Another found family is that of Wanda, Barbie, Hazel, Foxglove, and Thessaly in A Game of You. While some are closer than others, they band together when Barbie is in trouble. They, for the most part, are accepting of Wanda and weirdly supportive of each other. This is a marked contrast to Wanda's biological family, who refuse to recognize who she is. They insist on burying her as Alvin Mann and erasing who she really was, ignoring her wishes for their own selfishness. The family Wanda made herself was more accepting than her blood family. In a book that focuses on identity and the bonds of blood, the importance of the bonds people forge by choice cannot be overstated. Wanda, like so much else in her life, made her own way and chose her own family.

Finally, there are the Endless. Destiny and Dream (as Morpheus) seem the dourest and the most bound by their office. Destiny can't stray from his path and unchain himself from his book which records everything as it happens. Morpheus is chained by the idea of his responsibility. The Endless bicker and fight like children despite being eons old. Desire constantly picks at Dream, dragging her twin Despair along with her. The three oldest allied against the three youngest. Destruction kept the peace before finally calling it quits. There are petty squabbles that go out of all proportion when one lives for centuries. Despite this, the bonds of family are sacrosanct. Even Desire, when Morpheus kills Orpheus, admits to being scared at what is to come from his actions. Desire made it a point to try and get Morpheus killed. They got what they wanted, but they aren't sure if they are ready to deal with the outcome.

Change

Another theme that runs throughout the series is that of change. Morpheus deals with the changes wrought upon his psyche after his imprisonment throughout The Sandman. His outward reclaiming and restoration of the Dreaming mirrors his own inward reclamation. But Morpheus's problem lies in being unable—or willing—to change enough. He's a being set in his way of thinking for centuries. It cannot be dismantled over the course of a few years.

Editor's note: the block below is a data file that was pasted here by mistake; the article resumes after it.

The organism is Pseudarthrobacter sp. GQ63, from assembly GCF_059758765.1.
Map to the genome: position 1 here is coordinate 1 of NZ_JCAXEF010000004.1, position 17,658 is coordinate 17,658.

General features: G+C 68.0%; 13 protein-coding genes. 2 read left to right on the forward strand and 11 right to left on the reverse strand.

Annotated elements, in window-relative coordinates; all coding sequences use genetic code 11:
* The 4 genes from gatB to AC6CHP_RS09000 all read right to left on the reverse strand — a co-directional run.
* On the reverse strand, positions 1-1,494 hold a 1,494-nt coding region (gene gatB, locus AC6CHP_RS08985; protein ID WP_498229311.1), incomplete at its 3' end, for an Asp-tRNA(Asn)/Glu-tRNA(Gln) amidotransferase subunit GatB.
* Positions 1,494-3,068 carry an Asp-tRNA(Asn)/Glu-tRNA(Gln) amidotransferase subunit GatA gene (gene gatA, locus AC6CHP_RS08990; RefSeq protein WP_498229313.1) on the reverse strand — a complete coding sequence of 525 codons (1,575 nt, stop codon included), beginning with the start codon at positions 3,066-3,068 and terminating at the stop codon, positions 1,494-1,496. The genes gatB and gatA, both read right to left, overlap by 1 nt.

Morpheus's changes are catalogued through the series. Calliope comments on Morpheus freeing her from her bondage to Richard Madoc in Dream Country where before he would have let her rot. When Nada slaps him across the face after the events of Season of Mists, he does not retaliate like he once would have. He faces her decision to leave him with far more grace than the first time she did so. In Brief Lives he apologizes several times to Delirium, surprising her since he's never apologized for his behavior before. In A Game of You he tells Nuala she did well when she disobeys his order. In The Kindly Ones he expresses sadness he has disappointed Odin and mentions the same thing to Lucien, an underling. For a being nearly obsessed with his position and its restrictions, this hints at a deeper personality shift than he's perhaps ready to accept.

Three of the Endless are far more comfortable with change. Desire embodies change, literally changing sexes and appearance depending upon mood. Desire is fleeting, ephemeral, and ever-changing. We want what we want until we get it and then we want something else. Desire is the opposite of Morpheus: constantly in flux where he's static. Desire is never content, though it can be sated for a brief moment. Delirium used to be Delight before she shifted for whatever reason and it left its mark on her. She too is in a constant state of flux, a state nicely contrasted with Morpheus during their tour in Brief Lives. Finally, there is Destruction, himself the harbinger of change. Destruction is a very violent way to bring it about, for good or ill. Creation requires destruction, be it a building, a pattern, or an identity.